Ghana is again seeking assistance from the International Monetary Fund (IMF) to enable the country to meet its payments to the rest of the world and restore the health of government finances. It is the second time in the past three years and 17th since independence in 1957 that Ghana has turned to the IMF for help.
The latest foray reverses the current administration’s earlier stance that it would avoid approaching the multilateral body because of the conditions that come with its assistance. Ghana’s finance minister Ken Ofori-Atta said in May 2022 that government was “confident in its homegrown solutions such as the e-levy in getting the economy to recover … seeking a bailout from the IMF is not an option”.
Ghana’s approaches to the IMF, which have averaged every four years over the past 65 years, tell a story of recurrent failure of government to properly build the economy to withstand internal and external shocks. Ghana’s lack of fiscal discipline, and its recent history of dependence on foreign financing – with as much as 48% of the total public debt being held by external investors – leaves the country vulnerable to swings in investor sentiment, and accompanying portfolio investment selloffs.
The request to IMF also underscores the fact that Ghana has much deeper structural economic problems. These require a multi-stakeholder approach to resolve. Unfortunately, the pervasive and deeply entrenched nature of the country’s Fourth Republican clientelist politics which manifests in a ‘winner take all’ approach to governance has often distorted a much-needed national debate on what needs to be done and how it must be done. Ghana must fix the structural problems – such as its over-reliance on primary commodity exports – and live within its means. As we argue in an upcoming research project, there is a greater political leaning towards shorter-term goals of maintaining regime stability or forcing a change in the regime.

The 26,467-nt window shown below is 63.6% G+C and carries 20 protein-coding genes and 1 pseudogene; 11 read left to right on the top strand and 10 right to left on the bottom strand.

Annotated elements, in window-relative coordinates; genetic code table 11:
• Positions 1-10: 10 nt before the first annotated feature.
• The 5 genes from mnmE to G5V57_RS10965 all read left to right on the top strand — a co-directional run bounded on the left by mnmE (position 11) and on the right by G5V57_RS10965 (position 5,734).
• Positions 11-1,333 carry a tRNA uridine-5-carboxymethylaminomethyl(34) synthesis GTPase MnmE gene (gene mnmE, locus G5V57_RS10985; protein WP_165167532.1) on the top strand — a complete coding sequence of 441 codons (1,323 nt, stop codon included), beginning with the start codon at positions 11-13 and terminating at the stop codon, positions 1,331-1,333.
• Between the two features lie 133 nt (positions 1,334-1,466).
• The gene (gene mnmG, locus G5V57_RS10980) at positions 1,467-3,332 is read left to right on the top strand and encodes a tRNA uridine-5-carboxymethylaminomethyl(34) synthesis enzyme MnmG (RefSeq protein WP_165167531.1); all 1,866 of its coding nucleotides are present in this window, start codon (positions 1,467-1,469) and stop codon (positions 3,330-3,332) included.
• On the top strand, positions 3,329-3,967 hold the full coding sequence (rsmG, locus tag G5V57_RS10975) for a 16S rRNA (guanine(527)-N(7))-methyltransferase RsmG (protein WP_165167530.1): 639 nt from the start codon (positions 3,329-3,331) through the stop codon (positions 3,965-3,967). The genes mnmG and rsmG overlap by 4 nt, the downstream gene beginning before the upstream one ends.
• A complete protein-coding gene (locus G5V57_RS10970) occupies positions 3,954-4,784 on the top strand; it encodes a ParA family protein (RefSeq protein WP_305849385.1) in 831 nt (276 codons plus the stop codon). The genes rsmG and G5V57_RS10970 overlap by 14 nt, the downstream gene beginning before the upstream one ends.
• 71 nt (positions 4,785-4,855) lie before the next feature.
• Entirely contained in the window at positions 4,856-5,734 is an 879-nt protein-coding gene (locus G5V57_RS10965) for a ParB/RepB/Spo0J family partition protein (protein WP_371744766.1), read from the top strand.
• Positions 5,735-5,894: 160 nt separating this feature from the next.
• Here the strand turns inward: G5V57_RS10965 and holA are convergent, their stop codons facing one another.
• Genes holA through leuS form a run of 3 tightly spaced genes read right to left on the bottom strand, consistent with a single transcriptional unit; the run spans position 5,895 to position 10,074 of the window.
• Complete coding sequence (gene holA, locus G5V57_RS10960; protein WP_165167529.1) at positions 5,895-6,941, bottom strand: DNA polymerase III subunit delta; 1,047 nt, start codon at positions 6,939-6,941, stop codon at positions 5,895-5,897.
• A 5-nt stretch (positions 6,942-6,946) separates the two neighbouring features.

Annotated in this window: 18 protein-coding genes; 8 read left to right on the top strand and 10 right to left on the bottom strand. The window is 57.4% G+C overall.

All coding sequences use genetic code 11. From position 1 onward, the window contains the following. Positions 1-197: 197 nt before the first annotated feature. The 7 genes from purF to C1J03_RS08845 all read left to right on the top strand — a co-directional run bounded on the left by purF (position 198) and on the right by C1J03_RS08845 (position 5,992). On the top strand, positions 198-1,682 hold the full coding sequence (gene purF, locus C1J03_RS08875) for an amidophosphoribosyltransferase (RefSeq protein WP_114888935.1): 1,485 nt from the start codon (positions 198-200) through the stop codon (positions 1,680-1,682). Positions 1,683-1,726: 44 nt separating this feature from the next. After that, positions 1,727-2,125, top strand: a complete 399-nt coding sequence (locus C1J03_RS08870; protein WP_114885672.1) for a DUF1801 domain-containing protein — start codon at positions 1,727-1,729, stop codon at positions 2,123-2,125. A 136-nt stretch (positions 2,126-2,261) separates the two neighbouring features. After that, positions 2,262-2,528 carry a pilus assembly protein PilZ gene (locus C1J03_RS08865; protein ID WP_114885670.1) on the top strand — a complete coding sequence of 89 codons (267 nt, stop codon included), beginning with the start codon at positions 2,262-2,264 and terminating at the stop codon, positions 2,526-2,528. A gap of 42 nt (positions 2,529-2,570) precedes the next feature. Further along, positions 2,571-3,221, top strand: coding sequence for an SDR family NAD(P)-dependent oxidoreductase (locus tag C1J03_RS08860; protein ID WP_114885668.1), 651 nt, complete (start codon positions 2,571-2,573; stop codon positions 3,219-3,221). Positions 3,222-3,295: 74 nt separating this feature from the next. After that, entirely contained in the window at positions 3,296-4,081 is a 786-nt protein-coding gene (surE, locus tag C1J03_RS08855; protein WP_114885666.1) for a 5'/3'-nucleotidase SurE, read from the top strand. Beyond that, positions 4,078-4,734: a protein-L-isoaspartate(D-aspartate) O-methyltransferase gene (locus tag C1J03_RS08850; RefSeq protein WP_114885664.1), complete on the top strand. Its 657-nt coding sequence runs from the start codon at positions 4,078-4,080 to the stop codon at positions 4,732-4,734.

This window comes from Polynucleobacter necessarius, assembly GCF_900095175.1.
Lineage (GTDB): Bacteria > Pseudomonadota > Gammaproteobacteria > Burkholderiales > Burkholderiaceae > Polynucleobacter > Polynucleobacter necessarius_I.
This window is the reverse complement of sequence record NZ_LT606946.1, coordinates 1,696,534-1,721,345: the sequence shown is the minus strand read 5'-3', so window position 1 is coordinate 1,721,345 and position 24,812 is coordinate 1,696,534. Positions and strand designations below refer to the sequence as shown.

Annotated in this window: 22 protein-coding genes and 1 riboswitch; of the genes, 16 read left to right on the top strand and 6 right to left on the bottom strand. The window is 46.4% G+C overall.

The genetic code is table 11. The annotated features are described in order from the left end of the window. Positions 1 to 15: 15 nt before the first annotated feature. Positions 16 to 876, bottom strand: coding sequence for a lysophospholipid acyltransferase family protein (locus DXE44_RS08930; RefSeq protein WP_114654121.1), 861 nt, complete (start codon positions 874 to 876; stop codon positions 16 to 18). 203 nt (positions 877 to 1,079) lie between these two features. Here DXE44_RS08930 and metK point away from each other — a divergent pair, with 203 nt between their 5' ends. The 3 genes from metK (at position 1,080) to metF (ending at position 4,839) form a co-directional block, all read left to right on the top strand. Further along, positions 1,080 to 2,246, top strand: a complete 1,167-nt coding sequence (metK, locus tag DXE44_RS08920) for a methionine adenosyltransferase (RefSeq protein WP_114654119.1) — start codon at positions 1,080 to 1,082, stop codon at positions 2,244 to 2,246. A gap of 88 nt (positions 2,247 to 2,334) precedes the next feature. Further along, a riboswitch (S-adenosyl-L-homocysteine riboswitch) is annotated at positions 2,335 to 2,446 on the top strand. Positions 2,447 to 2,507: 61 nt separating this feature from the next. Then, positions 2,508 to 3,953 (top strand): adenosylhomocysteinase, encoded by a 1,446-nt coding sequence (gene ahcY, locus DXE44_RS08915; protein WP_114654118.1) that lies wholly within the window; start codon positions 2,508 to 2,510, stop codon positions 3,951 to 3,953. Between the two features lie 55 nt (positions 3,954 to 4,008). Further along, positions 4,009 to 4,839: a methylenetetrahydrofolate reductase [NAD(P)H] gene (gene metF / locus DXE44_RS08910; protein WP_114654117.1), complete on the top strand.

It had been forced to tap IMF assistance to deal with global and local economic shocks - the same as now. These included the spillovers of the slowdown in China, the 2014-2017 commodities price slump, reckless spending in the lead up to often highly contested elections especially in 2012 and 2016, and a prolonged domestic electricity crisis known locally as 'dumsor’.
Ghana’s current external shocks are related to the COVID-19 pandemic and Russia’s ongoing war against Ukraine. Internally, the government has also recklessly managed its finances with excessive borrowing, resulting in a looming debt crisis. The country now spends about a third (27%) of its expenditures in just servicing debt alone, not including principal repayments. This is often more than the compensation of workers on the government payroll, estimated at 26% of total expenditure in 2022.